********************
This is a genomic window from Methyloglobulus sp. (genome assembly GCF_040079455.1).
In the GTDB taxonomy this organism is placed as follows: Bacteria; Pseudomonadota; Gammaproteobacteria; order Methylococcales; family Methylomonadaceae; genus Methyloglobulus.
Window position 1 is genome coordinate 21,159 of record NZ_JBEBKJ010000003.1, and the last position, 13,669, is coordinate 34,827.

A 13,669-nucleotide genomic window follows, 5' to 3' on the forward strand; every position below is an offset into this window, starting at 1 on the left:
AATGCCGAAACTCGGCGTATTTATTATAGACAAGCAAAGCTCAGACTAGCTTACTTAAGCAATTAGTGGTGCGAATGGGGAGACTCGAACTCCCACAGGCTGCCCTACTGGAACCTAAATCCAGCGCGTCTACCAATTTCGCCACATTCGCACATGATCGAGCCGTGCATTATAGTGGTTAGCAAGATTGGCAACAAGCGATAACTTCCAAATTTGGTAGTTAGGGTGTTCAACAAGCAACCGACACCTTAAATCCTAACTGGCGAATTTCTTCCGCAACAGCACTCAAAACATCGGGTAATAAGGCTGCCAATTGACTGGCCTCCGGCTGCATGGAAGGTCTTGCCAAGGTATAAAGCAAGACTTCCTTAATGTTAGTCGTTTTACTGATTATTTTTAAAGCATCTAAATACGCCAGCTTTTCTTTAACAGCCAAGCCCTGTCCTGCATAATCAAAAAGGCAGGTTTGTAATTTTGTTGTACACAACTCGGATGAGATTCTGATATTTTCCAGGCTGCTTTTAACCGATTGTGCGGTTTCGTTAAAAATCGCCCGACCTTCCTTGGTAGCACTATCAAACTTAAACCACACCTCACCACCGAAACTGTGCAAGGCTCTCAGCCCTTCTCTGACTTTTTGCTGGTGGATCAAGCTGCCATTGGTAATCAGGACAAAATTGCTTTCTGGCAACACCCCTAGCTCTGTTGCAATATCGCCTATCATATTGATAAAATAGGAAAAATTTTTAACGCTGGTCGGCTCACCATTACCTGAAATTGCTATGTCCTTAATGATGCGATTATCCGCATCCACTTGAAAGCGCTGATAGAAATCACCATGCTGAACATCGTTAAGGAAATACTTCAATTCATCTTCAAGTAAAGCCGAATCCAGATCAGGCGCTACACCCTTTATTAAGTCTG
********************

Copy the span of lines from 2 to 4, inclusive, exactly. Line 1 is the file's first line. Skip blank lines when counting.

In the GTDB taxonomy this organism is placed as follows: Bacteria; Pseudomonadota; Gammaproteobacteria; order Methylococcales; family Methylomonadaceae; genus Methyloglobulus.
Window position 1 is genome coordinate 21,159 of record NZ_JBEBKJ010000003.1, and the last position, 13,669, is coordinate 34,827.

A 13,669-nucleotide genomic window follows, 5' to 3' on the forward strand; every position below is an offset into this window, starting at 1 on the left: